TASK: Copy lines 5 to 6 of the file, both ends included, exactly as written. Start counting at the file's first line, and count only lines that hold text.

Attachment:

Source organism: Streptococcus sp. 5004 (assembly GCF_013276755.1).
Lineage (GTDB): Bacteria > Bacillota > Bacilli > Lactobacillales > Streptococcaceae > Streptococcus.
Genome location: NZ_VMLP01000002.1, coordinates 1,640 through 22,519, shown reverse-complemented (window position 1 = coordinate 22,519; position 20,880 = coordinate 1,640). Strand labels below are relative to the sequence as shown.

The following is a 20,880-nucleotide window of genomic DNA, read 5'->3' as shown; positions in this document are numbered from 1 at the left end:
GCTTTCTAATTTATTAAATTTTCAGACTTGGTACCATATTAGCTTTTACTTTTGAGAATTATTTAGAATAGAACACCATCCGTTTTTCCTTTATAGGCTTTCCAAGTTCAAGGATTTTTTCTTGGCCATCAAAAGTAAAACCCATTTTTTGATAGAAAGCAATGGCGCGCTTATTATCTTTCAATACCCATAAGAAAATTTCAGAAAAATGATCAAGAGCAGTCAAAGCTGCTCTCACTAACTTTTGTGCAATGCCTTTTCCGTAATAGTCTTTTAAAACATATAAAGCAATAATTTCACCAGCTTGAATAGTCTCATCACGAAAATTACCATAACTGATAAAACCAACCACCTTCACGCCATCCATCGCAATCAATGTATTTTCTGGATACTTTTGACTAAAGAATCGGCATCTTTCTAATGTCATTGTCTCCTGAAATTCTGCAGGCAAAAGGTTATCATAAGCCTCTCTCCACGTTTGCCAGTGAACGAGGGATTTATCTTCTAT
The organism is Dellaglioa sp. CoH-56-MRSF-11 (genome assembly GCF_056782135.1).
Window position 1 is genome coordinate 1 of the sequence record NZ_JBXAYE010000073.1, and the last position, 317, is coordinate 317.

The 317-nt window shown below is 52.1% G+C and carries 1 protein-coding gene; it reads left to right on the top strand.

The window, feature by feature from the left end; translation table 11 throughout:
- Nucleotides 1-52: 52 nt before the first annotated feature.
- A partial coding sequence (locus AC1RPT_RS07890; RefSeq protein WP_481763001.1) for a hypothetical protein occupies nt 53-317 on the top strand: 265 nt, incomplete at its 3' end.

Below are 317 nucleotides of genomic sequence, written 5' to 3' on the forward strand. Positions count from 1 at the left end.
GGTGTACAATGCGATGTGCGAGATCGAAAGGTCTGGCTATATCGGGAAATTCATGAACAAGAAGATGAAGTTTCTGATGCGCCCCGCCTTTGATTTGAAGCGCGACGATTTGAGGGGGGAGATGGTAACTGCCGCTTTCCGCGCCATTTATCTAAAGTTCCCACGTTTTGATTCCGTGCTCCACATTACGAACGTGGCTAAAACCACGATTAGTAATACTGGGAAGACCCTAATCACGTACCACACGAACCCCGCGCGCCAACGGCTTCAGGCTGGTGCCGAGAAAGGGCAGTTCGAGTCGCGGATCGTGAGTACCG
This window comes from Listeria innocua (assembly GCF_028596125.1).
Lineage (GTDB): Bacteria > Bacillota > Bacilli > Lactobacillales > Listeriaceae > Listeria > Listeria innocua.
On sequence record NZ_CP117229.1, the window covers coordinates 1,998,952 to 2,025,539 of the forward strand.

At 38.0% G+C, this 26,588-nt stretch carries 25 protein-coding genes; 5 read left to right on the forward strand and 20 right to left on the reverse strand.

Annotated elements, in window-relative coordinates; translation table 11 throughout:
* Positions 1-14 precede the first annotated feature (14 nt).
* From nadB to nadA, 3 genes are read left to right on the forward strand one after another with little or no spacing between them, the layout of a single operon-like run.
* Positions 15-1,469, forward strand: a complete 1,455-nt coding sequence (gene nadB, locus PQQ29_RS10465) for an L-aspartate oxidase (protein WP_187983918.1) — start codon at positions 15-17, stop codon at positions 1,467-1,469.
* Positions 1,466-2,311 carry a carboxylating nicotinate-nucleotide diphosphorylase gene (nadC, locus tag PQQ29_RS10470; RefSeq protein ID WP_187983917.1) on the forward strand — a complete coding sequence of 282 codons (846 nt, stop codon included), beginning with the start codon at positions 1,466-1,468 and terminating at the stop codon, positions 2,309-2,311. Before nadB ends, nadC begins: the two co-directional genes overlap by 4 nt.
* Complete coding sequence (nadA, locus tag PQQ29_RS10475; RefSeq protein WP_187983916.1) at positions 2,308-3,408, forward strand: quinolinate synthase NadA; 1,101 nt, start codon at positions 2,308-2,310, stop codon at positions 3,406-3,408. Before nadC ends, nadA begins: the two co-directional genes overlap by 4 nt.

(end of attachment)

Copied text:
GCTTTCTAATTTATTAAATTTTCAGACTTGGTACCATATTAGCTTTTACTTTTGAGAATTATTTAGAATAGAACACCATCCGTTTTTCCTTTATAGGCTTTCCAAGTTCAAGGATTTTTTCTTGGCCATCAAAAGTAAAACCCATTTTTTGATAGAAAGCAATGGCGCGCTTATTATCTTTCAATACCCATAAGAAAATTTCAGAAAAATGATCAAGAGCAGTCAAAGCTGCTCTCACTAACTTTTGTGCAATGCCTTTTCCGTAATAGTCTTTTAAAACATATAAAGCAATAATTTCACCAGCTTGAATAGTCTCATCACGAAAATTACCATAACTGATAAAACCAACCACCTTCACGCCATCCATCGCAATCAATGTATTTTCTGGATACTTTTGACTAAAGAATCGGCATCTTTCTAATGTCATTGTCTCCTGAAATTCTGCAGGCAAAAGGTTATCATAAGCCTCTCTCCACGTTTGCCAGTGAACGAGGGATTTATCTTCTAT
The organism is Dellaglioa sp. CoH-56-MRSF-11 (genome assembly GCF_056782135.1).